From: Oscar Fuentes (ofv_at_[hidden])
Date: 2002-02-07 08:07:18
Jaakko Jarvi <jajarvi_at_[hidden]> writes:
> I've been working on the Lambda Library recently, and hope to be able to
> submit it soon.
That's great news!
> Those interested can check out the branch: lambda_development and take a
> Unlike the old version in the files section, the current version uses
> (I hope) only standard C++.
> The tests have been compiled and run with gcc 3.0.2 and KCC with edg 2.43
Well, I was unable to compile with gcc 3.0.3 (cygwin) and 2.95.3
(mingw). All test I've tried gave the same errors:
In file included from t:/boost/boost/lambda/core.hpp:35,
t:/boost/boost/lambda/detail/actions.hpp:180: parse error before `,'
In file included from t:/boost/boost/lambda/core.hpp:40,
t:/boost/boost/lambda/detail/function_adaptors.hpp:550: parse error before `,'
The offending line in actions.hpp is
BOOST_STATIC_CONSTANT(bool, value =
I'm using boost v 1.26.0. Do I need the current CVS sources?
> gcc 2.96 does not handle all features (two test files fail).
> The documentation is still a draft, but is improving on daily basis.
> Some parts are not yet documented. The test files in libs/lambda/test
> document all the features of the library.
Just a few nits:
" ... the lambda expression _1 + 1 can be seen as syntactic sugar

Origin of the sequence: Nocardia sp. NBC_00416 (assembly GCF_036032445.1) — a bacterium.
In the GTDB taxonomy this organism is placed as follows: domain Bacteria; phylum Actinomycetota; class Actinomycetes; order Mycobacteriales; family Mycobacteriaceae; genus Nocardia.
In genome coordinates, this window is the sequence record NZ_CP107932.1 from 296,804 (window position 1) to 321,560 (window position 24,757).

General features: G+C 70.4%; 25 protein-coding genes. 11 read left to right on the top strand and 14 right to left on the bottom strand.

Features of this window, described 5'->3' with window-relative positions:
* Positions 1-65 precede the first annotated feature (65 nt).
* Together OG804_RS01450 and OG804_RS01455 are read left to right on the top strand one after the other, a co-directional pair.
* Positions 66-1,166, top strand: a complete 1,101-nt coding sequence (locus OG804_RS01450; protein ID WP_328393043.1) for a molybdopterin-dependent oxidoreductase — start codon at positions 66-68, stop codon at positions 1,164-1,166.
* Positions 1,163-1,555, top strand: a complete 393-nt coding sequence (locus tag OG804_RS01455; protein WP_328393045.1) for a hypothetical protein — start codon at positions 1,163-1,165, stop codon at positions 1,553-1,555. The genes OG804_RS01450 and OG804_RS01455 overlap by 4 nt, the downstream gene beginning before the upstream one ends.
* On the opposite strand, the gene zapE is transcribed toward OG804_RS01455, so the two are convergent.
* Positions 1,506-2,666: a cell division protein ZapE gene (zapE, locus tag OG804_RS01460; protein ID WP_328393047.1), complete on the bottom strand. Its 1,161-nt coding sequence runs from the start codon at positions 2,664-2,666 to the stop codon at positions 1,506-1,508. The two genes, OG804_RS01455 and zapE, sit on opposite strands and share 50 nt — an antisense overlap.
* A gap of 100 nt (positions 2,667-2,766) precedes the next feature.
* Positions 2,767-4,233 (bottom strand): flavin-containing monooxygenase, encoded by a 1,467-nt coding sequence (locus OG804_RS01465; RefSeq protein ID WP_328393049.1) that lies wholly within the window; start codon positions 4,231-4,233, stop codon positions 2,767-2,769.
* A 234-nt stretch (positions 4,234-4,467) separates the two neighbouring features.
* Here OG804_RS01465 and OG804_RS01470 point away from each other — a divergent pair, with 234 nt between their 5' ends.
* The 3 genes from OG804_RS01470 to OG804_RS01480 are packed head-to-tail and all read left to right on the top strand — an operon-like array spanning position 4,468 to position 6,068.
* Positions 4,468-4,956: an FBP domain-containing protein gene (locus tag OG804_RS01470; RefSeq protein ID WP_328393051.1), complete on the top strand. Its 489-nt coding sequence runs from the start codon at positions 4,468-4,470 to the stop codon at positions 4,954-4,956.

for the pseudo code bind(operator+, _1, 1). "
Should be "... the lambda expression 1 + _1 ...". This way the order
of arguments is the same for both expressions. Note that you later
define an asymmetric operator+ in another example.
"for_each(v.begin(), v.end(), _1 = bind(foo, _1));"
'for_each' is a non-mutating algorithm. 'transform' is better for this
The first line below is superfluous, the 'make_const' example does not
use 'i' nor 'j':
int i = 1; int j = 2;
(_1 + _2)(make_const(1), make_const(2)); // ok
> Feedback is very much appreciated.
Well, from a Functional Programming enthusiast:
(1) Having recursion would be great.
(2) Having some kind of 'let' form would make an almost complete
lambda facility so I wouldn't miss too much Scheme or Haskell (except
for the syntax ;-)
A facility for (2) would possibilitate (1), I think.
I can't see why the above can't be done. How much complex is to
implement it on the current code, I dont' know :-)
And just as a personal comment: I wonder why this library hasn't more
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